Another rural wireless broadband operator is calling it quits after finding demand insufficient to pay the bills. Rocky Mountain Broadband is shutting the doors on its WiMAX operation in the tony resort town of Aspen, Colo., at the end of this month, said a company executive.
The company constructed a WiMAX network using licensed 2.5 GHz spectrum last winter, deploying a three-cell antenna system covering all of downtown Aspen and some of the surrounding ski slopes, said John Metelski, principal with Rocky Mountain and president of Bridge The Divide Foundation.
In March, the operator began marketing service under the Peak4G brand to homes and businesses. The operator's website shows that the end-user devices it offered included a Wi-Fi hotspot device, USB data card and fixed modem.
By the end of June, the company had managed to book less than a dozen customers, leading the company's private investors to stop further funding, Metelski told FierceBroadbandWireless. "We're out of money. We've told our people the service is going to end Aug. 31. After that the system will continue to operate till it malfunctions. We're not fixing it after that. So, you're welcome to use it for free until it fails," he said.
The principals in the company also hold a 2.5 GHz license in Auburn, Ala., where they subleased the frequencies to another WiMAX operator called Main Street Broadband. That operator also shut its doors on Aug. 1, pulling the plug on some 80,000 broadband customers in rural areas of north Florida and southern Georgia.
Main Street executives were unable reach agreement with the federal government regarding refinancing the company's outstanding $34 million loan, which was provided by the U.S. Department of Agriculture's Rural Utilities Service in 2009, according to the Gainesville Sun.
Another rural WiMAX provider, Open Range Communications, shut down operations in 12 states--where it had 20,000 subscribers--and filed for bankruptcy in late 2011. The RUS gave Open Range, based in Greenwood Village, Colo., a $267 million loan guarantee in 2008 to provide rural broadband services. The outstanding balance of the loan, which was the largest in a series of loans made to rural broadband providers between 2002 and 2008, was $73.5 million at the time of the bankruptcy.
Though Rocky Mountain, Main Street and Open Range were all WiMAX operators, Declan Byrne, president of the WiMAX Forum, said their problems lay with the difficulties in providing rural broadband service, not in their choice of technology. "It's not a WiMAX technology thing, because if it were, we wouldn't see WiMAX be successful in rural and urban settings. WiMAX as a technology delivers," said Byrne.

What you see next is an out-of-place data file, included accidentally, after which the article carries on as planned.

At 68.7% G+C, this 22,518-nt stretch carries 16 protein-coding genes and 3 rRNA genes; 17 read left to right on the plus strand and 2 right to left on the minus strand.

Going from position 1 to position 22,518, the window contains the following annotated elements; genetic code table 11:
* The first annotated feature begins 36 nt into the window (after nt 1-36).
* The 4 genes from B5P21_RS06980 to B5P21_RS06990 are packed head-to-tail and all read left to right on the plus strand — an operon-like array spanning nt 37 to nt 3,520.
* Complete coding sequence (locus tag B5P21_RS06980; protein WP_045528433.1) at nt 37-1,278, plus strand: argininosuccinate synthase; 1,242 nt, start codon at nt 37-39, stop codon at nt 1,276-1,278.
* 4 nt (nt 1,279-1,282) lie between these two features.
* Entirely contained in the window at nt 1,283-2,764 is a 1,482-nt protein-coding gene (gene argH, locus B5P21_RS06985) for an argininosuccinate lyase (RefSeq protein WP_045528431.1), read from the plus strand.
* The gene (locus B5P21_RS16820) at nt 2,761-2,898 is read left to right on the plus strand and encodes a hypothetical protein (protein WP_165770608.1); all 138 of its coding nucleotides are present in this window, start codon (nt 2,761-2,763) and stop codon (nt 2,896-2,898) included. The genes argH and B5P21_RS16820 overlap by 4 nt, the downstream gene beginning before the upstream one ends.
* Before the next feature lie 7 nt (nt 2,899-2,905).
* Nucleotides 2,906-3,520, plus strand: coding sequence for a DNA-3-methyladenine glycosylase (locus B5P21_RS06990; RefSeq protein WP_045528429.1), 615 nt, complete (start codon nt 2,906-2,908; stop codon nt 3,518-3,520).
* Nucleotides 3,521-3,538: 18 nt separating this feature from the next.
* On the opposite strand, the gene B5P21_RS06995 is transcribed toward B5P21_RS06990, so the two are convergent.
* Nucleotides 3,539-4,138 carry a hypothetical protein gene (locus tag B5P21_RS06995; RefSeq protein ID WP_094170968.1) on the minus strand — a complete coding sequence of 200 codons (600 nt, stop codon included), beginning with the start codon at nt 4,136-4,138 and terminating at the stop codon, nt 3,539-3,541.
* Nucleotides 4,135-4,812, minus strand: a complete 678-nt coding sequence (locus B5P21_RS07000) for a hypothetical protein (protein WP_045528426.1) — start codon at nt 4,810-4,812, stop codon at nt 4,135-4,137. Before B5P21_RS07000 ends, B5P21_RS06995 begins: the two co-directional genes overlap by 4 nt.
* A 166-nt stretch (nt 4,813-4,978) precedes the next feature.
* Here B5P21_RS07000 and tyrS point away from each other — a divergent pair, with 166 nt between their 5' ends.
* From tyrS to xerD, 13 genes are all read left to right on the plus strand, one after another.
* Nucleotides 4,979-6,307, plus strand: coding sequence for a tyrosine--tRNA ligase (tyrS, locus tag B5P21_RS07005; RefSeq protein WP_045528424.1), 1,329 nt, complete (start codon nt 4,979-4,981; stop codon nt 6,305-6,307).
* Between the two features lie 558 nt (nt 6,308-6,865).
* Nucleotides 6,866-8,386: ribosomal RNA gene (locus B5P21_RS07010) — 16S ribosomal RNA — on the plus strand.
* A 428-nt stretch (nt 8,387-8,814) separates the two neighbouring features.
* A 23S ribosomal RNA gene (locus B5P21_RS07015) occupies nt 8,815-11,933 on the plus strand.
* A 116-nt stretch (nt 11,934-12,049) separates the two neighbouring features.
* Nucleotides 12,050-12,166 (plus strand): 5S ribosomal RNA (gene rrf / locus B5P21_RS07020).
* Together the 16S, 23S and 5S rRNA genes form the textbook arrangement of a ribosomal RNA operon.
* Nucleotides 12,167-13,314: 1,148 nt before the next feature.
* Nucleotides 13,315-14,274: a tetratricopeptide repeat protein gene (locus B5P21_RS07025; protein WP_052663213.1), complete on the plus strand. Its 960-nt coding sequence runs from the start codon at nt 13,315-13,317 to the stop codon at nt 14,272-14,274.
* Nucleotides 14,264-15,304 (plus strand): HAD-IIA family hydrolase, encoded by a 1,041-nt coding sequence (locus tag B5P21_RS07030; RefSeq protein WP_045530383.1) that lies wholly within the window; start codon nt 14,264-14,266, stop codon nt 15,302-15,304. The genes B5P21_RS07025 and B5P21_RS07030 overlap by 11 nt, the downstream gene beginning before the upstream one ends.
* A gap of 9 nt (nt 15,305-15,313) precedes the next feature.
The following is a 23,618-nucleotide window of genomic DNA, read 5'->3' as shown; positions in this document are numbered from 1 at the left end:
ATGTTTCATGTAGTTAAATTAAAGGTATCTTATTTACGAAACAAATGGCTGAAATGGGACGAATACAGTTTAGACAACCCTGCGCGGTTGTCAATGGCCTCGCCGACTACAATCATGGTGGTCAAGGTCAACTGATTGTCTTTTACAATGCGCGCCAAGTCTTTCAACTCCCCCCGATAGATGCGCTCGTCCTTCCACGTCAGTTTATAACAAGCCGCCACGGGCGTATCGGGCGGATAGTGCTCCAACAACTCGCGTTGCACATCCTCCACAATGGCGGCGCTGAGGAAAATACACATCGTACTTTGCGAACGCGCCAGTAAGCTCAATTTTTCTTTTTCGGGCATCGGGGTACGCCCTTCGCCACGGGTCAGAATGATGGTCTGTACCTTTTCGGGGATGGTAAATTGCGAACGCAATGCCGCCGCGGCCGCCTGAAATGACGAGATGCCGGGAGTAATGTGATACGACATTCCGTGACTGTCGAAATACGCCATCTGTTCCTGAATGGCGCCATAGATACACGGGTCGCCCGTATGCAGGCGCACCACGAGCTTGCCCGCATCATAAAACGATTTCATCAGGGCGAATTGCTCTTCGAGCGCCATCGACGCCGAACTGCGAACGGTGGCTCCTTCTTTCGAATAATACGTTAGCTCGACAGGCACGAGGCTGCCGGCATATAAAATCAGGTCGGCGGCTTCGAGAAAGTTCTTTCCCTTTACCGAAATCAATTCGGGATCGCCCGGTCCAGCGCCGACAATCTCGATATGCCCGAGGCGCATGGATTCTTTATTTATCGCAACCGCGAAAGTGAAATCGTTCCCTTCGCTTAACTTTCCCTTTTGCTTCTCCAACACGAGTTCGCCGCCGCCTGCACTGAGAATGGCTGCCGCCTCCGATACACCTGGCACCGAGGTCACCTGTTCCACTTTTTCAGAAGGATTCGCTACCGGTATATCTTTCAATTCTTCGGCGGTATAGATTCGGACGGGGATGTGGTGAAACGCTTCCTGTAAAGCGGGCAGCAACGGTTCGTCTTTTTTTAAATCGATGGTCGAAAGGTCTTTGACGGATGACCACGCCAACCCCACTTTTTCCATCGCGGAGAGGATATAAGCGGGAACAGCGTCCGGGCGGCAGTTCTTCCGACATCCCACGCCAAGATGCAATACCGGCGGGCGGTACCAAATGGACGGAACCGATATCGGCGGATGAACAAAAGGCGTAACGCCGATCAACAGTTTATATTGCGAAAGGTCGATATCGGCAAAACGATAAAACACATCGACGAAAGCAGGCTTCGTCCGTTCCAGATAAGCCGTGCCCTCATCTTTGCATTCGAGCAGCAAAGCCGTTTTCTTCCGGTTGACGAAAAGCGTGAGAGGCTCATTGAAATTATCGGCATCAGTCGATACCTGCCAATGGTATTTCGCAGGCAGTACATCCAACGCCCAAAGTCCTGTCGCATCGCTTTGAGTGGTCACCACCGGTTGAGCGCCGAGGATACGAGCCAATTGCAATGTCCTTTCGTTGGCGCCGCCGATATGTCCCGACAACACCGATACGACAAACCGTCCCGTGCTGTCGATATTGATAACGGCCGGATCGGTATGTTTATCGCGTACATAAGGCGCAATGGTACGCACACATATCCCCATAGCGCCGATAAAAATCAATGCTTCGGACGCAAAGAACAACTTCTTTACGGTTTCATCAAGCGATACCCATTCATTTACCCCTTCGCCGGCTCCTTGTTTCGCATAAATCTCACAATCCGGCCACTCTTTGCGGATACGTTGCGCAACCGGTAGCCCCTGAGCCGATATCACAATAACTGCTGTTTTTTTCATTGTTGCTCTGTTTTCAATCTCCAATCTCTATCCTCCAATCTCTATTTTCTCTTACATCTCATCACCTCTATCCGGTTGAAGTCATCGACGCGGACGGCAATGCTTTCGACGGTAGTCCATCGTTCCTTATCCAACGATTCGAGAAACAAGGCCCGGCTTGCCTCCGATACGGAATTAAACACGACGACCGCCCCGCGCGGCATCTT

"Rural broadband no matter what the technology is a difficult economic proposition. That's why Universal Service Funds exist and USDA has the Rural Utility Service program. But I would say in spite of such assistance, it's a difficult economic paradigm," he said.
The high-profile failures of companies engaged in rural wireless broadband initiatives does not bode well for government efforts to bridge the digital divide between urban and rural settings. The FCC's recently released Eighth Broadband Progress Report, said 19 million Americans, or 6 percent of the population, lack access to fixed broadband service at threshold speeds targeted by regulators. In rural areas nearly one-fourth of the population lacks access, while in tribal areas nearly one-third of the population lacks access.
The commission also noted that where broadband is available some 100 million residents opt to not subscribe, "citing barriers such as lack of affordability, lack of digital literacy and a perception that the Internet is not relevant or useful to them."
Rocky Mountain's experience showed that nobody was particularly interested in the high-speed broadband service it was offering. The company tried to sign up Aspen hotels, which were getting in-room Internet downlink speeds of 1.5 Mbps, meaning travelers' movies and videos would start and stop with frequent buffering. The company's WiMAX service delivered speeds of 6-8 Mbps and a better user experience, said Metelski, but it failed to generate subscriber interest.
The operator's investors originally hoped to build up a base of customers for its Aspen WiMAX network, attracting an eventual buyout from the likes of Clearwire (NASDAQ:CLWR) or Sprint Nextel (NYSE:S), said Metelski. But those operators have had their own financial issues and shifted their focus for future investments away from WiMAX to LTE.
Despite the fact that some high-profile rural broadband "foot soldiers" have struggled to survive, Metelski said Rocky Mountain may yet see an upside. "We still have one arrow in our quiver, which might be the spectrum play. Maybe three to five years down the road the build up on the market will be so great that [other carriers] will need these frequencies."
- see this Gainesville Sun article
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